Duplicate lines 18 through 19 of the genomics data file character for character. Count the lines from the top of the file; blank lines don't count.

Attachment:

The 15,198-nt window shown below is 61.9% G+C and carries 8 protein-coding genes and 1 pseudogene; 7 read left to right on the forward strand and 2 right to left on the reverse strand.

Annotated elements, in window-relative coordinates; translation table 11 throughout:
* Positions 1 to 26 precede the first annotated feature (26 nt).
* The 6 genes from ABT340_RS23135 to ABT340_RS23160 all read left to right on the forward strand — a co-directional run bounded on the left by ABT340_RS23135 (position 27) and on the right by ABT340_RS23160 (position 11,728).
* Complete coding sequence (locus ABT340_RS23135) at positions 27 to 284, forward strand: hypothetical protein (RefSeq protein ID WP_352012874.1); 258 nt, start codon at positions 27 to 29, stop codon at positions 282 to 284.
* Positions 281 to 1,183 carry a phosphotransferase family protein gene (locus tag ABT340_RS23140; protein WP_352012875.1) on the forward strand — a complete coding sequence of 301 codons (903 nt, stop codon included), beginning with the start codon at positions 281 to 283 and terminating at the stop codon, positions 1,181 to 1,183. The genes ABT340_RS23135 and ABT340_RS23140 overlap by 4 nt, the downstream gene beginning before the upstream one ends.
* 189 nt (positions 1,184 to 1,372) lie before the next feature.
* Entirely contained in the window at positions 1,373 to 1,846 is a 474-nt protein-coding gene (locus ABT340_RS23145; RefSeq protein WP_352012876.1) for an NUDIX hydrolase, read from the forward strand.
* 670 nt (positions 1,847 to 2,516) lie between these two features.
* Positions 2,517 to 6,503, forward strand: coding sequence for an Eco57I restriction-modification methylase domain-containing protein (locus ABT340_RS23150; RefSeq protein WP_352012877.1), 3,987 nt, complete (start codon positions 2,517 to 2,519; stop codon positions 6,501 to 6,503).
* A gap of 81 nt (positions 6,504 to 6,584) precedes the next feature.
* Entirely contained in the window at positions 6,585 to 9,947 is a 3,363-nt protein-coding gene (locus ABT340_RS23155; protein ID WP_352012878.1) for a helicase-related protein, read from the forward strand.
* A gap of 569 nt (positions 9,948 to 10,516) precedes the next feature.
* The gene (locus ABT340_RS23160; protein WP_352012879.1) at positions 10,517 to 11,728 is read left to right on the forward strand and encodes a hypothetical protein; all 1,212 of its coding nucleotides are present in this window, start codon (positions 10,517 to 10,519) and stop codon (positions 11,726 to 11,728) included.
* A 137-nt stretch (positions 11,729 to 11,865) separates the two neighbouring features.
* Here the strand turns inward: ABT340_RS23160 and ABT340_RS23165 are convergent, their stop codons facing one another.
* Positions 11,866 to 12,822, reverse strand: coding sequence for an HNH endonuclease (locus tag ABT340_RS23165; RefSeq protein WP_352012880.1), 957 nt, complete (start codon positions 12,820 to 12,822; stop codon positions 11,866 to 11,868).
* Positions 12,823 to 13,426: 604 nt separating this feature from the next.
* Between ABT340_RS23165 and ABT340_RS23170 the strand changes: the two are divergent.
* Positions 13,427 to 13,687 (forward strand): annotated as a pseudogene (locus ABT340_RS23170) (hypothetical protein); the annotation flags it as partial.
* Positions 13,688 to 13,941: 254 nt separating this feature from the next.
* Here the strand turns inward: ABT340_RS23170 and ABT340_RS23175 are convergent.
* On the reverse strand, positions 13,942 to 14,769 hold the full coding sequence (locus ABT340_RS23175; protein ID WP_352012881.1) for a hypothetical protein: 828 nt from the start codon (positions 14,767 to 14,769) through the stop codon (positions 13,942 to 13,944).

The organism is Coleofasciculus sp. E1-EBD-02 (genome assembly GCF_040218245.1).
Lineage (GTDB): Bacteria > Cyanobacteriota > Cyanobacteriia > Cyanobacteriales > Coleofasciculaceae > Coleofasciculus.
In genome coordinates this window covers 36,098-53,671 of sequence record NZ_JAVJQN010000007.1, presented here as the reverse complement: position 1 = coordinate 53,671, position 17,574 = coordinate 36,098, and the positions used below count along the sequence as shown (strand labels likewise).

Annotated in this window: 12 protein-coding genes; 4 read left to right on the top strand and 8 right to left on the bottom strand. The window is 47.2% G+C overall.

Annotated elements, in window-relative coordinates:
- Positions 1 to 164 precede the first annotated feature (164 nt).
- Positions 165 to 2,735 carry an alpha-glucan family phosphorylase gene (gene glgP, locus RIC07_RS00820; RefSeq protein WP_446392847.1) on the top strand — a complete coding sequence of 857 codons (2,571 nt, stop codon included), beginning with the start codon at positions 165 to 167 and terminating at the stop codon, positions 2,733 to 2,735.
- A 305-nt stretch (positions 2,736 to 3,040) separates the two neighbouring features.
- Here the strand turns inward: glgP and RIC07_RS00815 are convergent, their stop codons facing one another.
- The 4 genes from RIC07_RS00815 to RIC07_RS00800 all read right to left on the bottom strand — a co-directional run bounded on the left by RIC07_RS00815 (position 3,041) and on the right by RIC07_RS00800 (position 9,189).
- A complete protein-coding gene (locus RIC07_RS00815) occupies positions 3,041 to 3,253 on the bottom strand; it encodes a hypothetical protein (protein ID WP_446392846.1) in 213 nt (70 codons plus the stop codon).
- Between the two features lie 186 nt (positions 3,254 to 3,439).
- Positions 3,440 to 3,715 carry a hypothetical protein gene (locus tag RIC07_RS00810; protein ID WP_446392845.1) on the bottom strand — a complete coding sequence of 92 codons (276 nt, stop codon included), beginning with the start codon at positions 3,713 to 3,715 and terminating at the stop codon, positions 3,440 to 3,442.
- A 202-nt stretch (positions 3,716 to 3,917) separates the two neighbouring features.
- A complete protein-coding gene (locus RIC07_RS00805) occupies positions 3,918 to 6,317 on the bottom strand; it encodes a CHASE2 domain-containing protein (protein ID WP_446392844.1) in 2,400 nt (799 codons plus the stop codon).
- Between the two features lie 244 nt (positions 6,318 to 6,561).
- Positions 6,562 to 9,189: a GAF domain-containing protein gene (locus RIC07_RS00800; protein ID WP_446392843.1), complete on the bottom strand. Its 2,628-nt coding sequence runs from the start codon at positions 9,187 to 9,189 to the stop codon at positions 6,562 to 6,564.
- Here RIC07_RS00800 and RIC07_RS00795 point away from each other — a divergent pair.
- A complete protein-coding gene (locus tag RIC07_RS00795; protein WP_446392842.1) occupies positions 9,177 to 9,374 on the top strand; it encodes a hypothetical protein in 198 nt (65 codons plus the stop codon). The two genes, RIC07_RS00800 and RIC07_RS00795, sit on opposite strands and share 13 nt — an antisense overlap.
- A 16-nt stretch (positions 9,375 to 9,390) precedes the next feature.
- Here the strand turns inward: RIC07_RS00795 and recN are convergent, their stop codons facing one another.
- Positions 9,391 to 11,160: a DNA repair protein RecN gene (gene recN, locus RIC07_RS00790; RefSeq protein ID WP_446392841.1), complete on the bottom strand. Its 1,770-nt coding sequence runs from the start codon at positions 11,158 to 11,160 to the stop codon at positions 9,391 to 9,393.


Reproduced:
* Positions 12,823 to 13,426: 604 nt separating this feature from the next.
* Between ABT340_RS23165 and ABT340_RS23170 the strand changes: the two are divergent.